One Dead, Another Seriously Injured at Fortuna’s Midtown Hotel Site
The development site of Fortuna Realty Group’s luxury Aloft brand hotel in the Garment District turned deadly today when part of the building collapsed, killing one construction worker at the scene and leaving another in serious condition after being pinned for hours under debris.
The five-story mixed-use building at 25 West 38th Street between Avenue of the Americas and Fifth Avenue, which is being demolished to make way for the hotel, started to crumble before 10:30 this morning, according to a Fire Department of New York spokesman. About 80 first responders rushed to the scene. It wasn’t immediately clear what caused the collapse.
Emergency workers spent several hours freeing the other worker before finally getting him out before 2 p.m. He was rushed to Bellevue Hospital where he was listed in serious condition.
The workers were on the the first floor of the more than 80-year-old structure when it started to collapse into a “V” shape, according to DNAinfo. Responders were able to get to the dead worker immediately, but the injured man was trapped in the basement for three and a half hours.
“The person was trapped at the very point of that ‘V,’” FDNY Commissioner Daniel Nigro said during a press conference at the site, according to DNAinfo. “The [collapsed] building, of course, is a very dangerous place to work.”
The city’s New York City Department of Buildings is on the scene investigating, an agency spokesman said.
Fortuna bought the building in December 2012 for $11.8 million, property records show. Demolition at the site began at the end of May to make way for the Aloft New York hotel, as CO previously reported. The $100 million project is expected to be 28 stories with 180 guest rooms. Fortuna’s head, Morris Moinian, told CO in June that it would be Aloft’s flagship location in New York and hoped to have it finished in 18 months.
Starwood Hotels & Resorts, which owns the Aloft brand, said in a statement to AM New York that it is not yet involved in the building process at the location.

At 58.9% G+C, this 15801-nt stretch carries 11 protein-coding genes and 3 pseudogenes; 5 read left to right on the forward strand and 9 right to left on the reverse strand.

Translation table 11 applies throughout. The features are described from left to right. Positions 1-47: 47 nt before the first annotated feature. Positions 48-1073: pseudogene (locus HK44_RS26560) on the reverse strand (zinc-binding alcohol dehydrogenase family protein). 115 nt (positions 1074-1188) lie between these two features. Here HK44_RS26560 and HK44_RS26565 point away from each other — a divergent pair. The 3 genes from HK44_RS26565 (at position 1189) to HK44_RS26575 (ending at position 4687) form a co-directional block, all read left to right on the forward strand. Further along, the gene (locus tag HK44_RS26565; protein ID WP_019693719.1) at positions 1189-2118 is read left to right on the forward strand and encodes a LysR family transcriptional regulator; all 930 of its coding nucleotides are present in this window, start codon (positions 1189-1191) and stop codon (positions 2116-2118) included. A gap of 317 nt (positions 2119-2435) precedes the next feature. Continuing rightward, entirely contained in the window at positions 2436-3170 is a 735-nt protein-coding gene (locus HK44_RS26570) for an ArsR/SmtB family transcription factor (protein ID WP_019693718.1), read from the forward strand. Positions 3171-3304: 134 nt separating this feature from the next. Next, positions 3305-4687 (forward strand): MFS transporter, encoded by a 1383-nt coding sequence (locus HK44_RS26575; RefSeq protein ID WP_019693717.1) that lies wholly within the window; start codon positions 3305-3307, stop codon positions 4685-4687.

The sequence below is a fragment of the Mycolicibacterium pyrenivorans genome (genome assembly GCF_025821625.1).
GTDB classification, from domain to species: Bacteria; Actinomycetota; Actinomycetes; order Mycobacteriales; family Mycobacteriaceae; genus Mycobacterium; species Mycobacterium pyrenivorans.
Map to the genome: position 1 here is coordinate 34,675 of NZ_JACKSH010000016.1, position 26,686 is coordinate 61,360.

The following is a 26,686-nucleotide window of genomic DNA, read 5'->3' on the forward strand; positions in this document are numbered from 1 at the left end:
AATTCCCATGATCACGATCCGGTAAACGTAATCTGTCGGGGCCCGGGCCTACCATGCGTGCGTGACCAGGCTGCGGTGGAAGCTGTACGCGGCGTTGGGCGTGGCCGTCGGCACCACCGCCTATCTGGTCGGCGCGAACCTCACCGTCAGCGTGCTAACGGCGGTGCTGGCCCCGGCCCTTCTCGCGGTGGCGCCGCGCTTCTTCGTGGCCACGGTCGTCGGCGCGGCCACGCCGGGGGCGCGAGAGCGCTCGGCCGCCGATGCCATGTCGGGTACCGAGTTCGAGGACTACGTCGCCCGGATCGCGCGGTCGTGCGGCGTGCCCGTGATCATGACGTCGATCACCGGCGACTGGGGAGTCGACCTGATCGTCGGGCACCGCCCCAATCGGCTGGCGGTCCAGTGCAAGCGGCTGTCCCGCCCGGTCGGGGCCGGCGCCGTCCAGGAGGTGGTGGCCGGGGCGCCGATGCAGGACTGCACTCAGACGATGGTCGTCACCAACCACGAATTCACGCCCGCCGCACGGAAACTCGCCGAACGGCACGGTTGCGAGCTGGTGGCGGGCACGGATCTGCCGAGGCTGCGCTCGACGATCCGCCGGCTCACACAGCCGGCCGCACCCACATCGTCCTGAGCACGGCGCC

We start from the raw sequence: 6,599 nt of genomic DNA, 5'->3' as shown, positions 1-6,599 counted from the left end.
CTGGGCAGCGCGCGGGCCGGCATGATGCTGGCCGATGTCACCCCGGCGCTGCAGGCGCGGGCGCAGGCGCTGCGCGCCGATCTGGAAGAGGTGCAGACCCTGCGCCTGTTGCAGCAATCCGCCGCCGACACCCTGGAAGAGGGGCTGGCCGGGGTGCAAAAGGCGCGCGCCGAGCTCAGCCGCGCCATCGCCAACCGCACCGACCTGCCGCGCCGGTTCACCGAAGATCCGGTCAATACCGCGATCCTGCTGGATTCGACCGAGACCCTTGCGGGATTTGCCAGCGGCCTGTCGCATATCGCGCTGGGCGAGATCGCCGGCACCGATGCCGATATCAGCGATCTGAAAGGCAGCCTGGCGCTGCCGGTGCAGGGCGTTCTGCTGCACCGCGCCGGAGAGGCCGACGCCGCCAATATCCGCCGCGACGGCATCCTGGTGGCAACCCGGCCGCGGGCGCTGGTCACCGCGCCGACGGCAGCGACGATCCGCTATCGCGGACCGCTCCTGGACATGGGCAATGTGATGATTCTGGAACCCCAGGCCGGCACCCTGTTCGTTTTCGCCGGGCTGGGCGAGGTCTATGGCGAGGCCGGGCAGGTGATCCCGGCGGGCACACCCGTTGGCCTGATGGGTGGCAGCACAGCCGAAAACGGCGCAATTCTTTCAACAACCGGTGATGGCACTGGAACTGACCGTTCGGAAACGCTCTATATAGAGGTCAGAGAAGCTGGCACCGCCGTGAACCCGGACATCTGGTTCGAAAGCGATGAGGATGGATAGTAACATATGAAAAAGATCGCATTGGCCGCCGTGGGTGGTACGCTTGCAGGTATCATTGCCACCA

“We are very saddened to hear media reports of the accident, and our thoughts are with the family of the worker who was reported to have lost his life and with workers who were injured,” a Starwood spokesperson told the paper. “While this is a site for a future Aloft hotel, we are not involved at this stage and any questions should be directed to the developer, Fortuna Realty Group.”
A representative for Fortuna said the company currently did not have a comment at this time. Northeast Service Interiors, which is doing the demolition at the site, did not immediately have a comment, according to a person who answered the phone at the company. The owners are currently on-site, the person added.
Manhattan Borough President Gale Brewer noted in a press release late this afternoon that 18 construction workers had been killed in her borough between October 2014 and this September, six more than the same time a year earlier and more than double the number killed two years ago. Ms. Brewer said she’s launching a safety group for construction workers that will convene in November to examine the climbing death tolls.
“As Commissioners Nigro and Chandler indicated, we don’t yet know what caused this latest incident,” Ms. Brewer said in prepared remarks. “But what’s become clear is these incidents are on the rise—and we need to act to reverse the trend.”
In May, 44 construction companies nationwide called for improved worker safety to recognize the second annual Safety Week, advocating for better protocol when it comes to such things as fall protection, head stroke and truck safety, as CO previously reported.